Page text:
7. It is alleged by the complainant himself in the FIR that a dispute had arisen between the deceased (employee), on one hand, and the petitioners (employers), on the other, about accounting of certain amount(s) of money which statedly had been collected by the former (deceased) from various dealers. It is also stated by the complainant himself, and his word is echoed (in his statement) by similarly placed employee (Anjani Kumar Singh) that the petitioners had called upon the deceased sometime in the last week of 2015 and had insisted that he rendered the accounts. It is also an admitted case of the complainant in the FIR, and this again finds support from the statement of Anjani Kumar Singh, that the petitioners had also roped in the two of them (complainant and Anjani Kumar Singh), besides certain others, on their persistence for the deceased to account for monies, and towards this end, on 15.07.2015 (investigation showing the tour to have been undertaken on 16th and 17th July, 2015, had taken the deceased along with them to various towns of Haryana (Karnal, Kurushetra, Yamuna Nagar and Ambala) to check the accounts with various dealers which statedly were the ones with whom the deceased had been interacting or from whom he had been realizing the dues relating to sales made through him. It is clear from the averments in the FIR, read in its entirety, that the employers (i.e. the petitioners) suspected that the deceased had committed defalcation of money realized from such dealers by dishonestly mis-appropriating the same for his own use in criminal breach of trust reposed in him by them.
8. According to the report under Section 173 Cr.P.C, on 18.07.2015, at 10:30:48 hrs, telephonic information was received by police control room (PCR) of Delhi Police about a person having been run over by a train in the general area of Sector-23, Dwarka. The information was conveyed by the PCR to police station Sarai Rohilla Railway Station where daily diary (DD) entry no.10A came to be recorded at 10.35 a.m. In the meantime, Mr. Hari Mohan Meena, Station Master had also conveyed report to the police about the incident having occurred near Shahbad Mohammadpur Railway Station. ASI Azad Singh accompanied by Constable Paramjeet set out for the place in question for inquiry. When they reached the place in question near K.M. Pole No.21 /4-5, Up Railway Line, they found the dead body which was eventually identified as that of Chander Shekhar (the deceased). The personal search of the dead body led to recovery of Aadhar Card, Voter-ID card and a hand-written note (described in the case as a “suicide note”). It appears the mobile phone instrument (with SIM no.9250547197) of the deceased was also found at the scene and it also appears that on the basis of the identity established by the documents that were found, contact was established by the police official with Rajnath Singh (the first informant).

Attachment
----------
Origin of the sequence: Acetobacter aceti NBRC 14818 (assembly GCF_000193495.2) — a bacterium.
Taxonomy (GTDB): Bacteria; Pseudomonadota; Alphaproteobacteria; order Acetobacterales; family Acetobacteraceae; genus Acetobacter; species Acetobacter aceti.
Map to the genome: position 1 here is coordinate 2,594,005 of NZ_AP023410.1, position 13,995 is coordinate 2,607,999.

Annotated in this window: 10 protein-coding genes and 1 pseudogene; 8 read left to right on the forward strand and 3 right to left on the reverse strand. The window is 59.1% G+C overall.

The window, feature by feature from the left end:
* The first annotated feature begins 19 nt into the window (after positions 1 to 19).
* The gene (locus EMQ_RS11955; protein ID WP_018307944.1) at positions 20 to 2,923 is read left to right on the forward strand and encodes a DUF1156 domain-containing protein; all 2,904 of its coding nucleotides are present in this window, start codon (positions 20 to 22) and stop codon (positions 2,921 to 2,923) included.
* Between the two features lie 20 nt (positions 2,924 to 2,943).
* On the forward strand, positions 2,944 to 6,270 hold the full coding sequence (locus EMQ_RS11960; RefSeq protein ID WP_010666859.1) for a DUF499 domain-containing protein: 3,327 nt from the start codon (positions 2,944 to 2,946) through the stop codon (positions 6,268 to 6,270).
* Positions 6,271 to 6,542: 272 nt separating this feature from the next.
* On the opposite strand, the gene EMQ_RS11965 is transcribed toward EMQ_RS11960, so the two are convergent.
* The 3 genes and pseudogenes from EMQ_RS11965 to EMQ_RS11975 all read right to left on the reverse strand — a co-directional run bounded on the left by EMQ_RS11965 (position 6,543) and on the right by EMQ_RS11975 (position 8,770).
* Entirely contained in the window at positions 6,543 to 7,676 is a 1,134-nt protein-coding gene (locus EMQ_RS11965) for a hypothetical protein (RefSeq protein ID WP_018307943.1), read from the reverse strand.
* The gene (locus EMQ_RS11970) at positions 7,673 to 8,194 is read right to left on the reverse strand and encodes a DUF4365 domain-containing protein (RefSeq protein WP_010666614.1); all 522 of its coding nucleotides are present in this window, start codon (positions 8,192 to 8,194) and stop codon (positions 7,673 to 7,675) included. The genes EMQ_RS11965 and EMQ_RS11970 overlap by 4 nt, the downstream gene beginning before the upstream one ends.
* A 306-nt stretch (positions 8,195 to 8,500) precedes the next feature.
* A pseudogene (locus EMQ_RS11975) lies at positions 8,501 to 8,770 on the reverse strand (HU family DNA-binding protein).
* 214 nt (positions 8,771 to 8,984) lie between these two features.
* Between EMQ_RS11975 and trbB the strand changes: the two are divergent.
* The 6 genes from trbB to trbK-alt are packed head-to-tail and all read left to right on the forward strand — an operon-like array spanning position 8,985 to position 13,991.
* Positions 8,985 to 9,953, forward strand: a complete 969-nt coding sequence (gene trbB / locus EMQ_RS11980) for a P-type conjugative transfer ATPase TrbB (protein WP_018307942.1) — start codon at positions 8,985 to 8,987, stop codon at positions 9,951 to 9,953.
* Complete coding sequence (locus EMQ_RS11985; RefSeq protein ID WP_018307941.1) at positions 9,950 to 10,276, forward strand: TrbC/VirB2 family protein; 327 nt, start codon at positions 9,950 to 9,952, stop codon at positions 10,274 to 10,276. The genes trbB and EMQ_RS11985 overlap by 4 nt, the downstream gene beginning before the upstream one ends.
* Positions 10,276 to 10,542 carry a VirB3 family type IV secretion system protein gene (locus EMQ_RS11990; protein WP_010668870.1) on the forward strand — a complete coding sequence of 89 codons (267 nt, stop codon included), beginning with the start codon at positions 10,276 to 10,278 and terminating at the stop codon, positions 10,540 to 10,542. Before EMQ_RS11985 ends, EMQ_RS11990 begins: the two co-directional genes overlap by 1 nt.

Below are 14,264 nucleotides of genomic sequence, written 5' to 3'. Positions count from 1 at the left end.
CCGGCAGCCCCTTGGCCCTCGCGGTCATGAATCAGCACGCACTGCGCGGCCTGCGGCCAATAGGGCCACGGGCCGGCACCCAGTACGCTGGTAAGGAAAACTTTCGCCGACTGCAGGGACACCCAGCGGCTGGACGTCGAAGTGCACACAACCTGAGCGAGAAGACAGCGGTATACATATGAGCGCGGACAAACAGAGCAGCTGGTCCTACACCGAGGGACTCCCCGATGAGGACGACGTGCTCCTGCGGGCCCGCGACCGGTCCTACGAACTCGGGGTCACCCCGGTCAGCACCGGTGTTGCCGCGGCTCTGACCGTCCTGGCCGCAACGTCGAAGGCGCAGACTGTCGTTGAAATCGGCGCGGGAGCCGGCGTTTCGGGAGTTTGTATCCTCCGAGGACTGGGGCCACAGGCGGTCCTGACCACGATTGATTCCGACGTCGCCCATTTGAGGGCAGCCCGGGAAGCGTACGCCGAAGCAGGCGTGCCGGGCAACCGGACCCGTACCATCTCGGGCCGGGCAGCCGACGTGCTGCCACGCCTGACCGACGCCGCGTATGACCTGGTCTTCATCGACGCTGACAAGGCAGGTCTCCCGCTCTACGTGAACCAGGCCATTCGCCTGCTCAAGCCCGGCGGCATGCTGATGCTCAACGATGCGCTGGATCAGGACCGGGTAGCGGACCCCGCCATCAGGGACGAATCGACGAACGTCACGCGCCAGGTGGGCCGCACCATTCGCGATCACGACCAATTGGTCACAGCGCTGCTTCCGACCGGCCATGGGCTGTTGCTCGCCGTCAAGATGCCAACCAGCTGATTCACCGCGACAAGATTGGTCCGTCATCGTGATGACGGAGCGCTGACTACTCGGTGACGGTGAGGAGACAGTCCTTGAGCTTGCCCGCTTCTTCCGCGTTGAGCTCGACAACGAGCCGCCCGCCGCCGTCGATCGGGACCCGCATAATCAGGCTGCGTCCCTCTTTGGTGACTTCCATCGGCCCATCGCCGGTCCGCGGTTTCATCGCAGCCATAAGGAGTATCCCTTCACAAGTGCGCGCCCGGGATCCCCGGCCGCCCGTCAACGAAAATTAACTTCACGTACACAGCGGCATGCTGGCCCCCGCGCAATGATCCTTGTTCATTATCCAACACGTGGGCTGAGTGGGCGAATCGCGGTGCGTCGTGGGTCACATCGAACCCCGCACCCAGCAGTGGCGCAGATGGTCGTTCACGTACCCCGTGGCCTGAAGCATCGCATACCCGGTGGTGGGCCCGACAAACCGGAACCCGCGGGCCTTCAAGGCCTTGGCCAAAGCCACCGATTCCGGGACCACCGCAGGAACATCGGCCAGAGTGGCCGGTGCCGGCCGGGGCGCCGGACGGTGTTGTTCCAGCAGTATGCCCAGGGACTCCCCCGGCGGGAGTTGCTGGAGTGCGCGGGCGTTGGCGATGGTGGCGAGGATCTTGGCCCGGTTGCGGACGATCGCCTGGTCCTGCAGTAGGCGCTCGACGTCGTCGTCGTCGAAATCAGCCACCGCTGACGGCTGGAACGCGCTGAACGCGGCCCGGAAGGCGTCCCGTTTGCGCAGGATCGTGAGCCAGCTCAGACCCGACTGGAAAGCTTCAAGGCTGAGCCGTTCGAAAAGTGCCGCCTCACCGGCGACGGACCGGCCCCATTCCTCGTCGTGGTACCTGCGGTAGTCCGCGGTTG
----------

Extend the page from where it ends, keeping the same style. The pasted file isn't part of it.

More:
9. The first informant, statedly accompanied by his other brother Mukteshwar Singh, reached the place in question and identified the dead body. The inquest proceedings were initiated and the preliminary steps in that regard were taken including by removal of the dead body to mortuary for post-mortem examination. ASI Azad Singh, having undertaken such proceedings, pursuant to DD no.10A, logged the action taken by him vide DD no.14 recorded at 04:00 hours on 18.07.2015 in police post Kishan Ganj.
10. There is no dispute raised as to the cause of death. The allegations in the FIR, as indeed the autopsy report, the evidence gathered (including the photographs of the dead body at the scene) and the statements of the witnesses leave no room for doubt that Chander Shakhar had suffered injuries on account of he being run over by a train and, in absence of any other theory being propounded by anyone, it must be assumed or inferred that the death was suicidal.
11. The hand written note (described as “suicide note”), which statedly was found amongst the personal effects of the deceased at the time of initial police proceedings, and which was recovered and was duly noted in the DD no.14, was sent to Forensic Science Laboratory (FSL), the report of FSL whereupon formed the basis of the supplementary report of the police, the opinion of the hand writing expert, based on comparison with some “admitted writings” made available, being that it was in the hand writing of the deceased. The said note (in vernacular) appears to have been written on a sheet of paper, taken off an exercise book and purports to convey that the author had been working with Laxmi Float Glass Ltd. which company had closed his account even where-after he was being harassed and further that the author was taking such step on account of such harassment.